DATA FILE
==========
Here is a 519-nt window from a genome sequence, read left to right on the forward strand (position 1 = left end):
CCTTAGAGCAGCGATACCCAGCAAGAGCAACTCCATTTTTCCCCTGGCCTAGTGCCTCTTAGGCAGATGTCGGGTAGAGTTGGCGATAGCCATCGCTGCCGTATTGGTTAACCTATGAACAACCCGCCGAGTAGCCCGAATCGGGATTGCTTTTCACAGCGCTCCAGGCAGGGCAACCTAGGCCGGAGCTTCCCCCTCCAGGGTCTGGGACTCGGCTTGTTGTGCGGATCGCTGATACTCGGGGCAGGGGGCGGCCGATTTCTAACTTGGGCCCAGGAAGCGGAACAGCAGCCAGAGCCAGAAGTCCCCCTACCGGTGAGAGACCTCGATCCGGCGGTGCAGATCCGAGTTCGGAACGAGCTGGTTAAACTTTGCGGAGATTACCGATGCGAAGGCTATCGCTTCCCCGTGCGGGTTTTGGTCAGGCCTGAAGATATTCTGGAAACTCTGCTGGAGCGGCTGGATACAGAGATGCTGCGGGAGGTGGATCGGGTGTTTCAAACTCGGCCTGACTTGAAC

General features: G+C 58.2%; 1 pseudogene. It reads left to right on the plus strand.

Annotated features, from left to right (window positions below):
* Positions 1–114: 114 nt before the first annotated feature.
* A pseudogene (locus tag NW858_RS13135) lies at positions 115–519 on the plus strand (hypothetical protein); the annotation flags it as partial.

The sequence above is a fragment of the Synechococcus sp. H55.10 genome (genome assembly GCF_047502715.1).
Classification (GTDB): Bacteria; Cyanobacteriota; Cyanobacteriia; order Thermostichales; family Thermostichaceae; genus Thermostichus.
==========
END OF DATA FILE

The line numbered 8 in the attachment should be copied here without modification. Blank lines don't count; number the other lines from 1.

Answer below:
Classification (GTDB): Bacteria; Cyanobacteriota; Cyanobacteriia; order Thermostichales; family Thermostichaceae; genus Thermostichus.